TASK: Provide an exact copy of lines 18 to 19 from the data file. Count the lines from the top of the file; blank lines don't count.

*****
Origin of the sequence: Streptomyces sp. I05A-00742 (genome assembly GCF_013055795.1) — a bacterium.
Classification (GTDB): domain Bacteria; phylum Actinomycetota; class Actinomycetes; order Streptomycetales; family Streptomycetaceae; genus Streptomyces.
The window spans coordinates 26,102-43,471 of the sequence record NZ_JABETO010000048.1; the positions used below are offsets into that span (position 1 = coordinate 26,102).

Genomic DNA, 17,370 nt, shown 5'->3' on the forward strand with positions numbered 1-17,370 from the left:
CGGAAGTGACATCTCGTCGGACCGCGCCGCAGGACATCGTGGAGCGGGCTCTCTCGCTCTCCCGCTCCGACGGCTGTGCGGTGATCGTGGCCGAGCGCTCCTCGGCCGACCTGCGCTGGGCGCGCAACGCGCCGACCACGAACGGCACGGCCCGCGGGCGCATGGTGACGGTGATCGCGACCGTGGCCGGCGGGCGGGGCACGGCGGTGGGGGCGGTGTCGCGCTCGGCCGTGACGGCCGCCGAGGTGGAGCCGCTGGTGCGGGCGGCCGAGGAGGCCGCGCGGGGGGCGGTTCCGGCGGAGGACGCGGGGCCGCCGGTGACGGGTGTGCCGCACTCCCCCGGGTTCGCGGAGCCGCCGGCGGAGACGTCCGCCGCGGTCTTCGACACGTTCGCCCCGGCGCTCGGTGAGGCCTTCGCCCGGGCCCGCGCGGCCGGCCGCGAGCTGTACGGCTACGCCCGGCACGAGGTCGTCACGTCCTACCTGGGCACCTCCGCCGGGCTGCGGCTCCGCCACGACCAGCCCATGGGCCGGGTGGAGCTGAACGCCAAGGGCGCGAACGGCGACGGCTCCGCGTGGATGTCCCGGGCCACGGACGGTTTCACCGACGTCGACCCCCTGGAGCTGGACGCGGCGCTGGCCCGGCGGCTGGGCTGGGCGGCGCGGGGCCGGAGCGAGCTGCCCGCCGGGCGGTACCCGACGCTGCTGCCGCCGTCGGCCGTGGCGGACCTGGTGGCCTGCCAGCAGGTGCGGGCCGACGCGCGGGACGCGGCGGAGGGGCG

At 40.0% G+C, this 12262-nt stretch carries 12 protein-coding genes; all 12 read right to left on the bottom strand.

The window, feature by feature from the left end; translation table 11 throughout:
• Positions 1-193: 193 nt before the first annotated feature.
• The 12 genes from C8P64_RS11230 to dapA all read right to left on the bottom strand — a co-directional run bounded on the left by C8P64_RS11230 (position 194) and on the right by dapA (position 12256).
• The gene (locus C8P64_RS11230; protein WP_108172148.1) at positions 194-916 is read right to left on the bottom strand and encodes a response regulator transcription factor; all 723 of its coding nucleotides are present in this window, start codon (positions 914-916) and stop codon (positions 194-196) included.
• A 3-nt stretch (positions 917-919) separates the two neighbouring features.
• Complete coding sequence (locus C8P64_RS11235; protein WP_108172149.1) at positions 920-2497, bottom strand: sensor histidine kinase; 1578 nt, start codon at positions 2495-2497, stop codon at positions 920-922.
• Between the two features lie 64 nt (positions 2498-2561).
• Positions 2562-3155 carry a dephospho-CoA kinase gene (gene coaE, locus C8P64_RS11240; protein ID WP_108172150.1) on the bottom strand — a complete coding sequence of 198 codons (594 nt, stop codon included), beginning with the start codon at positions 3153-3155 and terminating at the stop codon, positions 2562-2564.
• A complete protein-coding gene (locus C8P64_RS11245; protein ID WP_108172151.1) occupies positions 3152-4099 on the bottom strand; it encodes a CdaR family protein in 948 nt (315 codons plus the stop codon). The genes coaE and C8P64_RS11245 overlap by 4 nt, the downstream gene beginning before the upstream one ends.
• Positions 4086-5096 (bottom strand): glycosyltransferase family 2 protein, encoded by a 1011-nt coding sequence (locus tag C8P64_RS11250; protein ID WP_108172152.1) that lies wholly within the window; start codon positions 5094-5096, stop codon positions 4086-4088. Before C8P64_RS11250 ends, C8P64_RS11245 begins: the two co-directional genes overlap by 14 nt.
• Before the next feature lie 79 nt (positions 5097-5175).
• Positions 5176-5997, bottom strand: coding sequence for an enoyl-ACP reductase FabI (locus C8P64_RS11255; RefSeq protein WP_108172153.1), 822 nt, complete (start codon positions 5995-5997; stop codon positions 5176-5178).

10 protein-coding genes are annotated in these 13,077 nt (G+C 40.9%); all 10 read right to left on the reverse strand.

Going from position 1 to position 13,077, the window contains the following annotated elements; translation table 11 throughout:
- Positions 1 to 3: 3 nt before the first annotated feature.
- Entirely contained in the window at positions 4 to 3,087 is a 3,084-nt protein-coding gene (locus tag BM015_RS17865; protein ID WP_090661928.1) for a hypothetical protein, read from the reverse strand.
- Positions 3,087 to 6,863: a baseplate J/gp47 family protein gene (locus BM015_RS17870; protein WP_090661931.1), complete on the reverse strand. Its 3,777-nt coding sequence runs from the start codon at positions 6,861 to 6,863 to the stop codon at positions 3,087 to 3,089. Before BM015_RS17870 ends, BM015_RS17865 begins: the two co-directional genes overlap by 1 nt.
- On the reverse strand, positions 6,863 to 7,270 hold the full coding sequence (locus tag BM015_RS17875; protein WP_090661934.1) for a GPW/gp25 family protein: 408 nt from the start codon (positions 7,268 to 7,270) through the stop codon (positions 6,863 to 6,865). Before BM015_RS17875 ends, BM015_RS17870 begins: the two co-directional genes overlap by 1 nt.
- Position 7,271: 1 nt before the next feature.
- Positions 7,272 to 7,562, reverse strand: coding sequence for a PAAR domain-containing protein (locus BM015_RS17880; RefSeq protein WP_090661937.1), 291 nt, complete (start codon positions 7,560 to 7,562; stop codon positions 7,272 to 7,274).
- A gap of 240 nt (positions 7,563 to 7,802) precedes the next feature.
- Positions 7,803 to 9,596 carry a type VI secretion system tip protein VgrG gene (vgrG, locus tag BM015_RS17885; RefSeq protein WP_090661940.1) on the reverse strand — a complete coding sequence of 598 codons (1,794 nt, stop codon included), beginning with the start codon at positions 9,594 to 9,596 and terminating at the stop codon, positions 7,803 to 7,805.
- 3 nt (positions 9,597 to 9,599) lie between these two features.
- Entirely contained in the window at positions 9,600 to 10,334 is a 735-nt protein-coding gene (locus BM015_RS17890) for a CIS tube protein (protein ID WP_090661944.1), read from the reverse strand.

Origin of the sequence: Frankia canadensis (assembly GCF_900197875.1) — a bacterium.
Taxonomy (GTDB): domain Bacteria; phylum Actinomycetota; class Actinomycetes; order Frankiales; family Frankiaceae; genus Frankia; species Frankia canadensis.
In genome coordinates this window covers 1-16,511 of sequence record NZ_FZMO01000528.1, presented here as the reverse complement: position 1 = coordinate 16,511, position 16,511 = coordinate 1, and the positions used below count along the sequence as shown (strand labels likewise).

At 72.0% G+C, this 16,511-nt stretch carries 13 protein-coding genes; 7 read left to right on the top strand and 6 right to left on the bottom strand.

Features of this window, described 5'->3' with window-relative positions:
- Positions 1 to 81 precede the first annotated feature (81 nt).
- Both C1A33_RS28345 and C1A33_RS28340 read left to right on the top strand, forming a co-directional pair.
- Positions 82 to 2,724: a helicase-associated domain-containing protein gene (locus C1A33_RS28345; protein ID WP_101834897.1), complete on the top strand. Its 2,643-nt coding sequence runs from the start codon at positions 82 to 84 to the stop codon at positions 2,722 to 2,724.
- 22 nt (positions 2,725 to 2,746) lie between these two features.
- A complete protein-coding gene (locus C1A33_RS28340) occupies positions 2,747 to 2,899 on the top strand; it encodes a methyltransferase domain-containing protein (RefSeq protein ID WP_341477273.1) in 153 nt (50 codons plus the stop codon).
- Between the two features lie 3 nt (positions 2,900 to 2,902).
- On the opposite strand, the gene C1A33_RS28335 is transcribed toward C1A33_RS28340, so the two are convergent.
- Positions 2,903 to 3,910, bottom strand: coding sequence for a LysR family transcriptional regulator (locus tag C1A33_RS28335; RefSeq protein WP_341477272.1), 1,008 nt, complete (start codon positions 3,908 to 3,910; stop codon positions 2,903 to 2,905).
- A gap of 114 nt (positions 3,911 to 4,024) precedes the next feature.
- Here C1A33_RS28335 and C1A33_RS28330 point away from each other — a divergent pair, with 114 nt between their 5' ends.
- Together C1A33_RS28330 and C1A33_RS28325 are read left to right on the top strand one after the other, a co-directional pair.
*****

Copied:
• Positions 5176-5997, bottom strand: coding sequence for an enoyl-ACP reductase FabI (locus C8P64_RS11255; RefSeq protein WP_108172153.1), 822 nt, complete (start codon positions 5995-5997; stop codon positions 5176-5178).

10 protein-coding genes are annotated in these 13,077 nt (G+C 40.9%); all 10 read right to left on the reverse strand.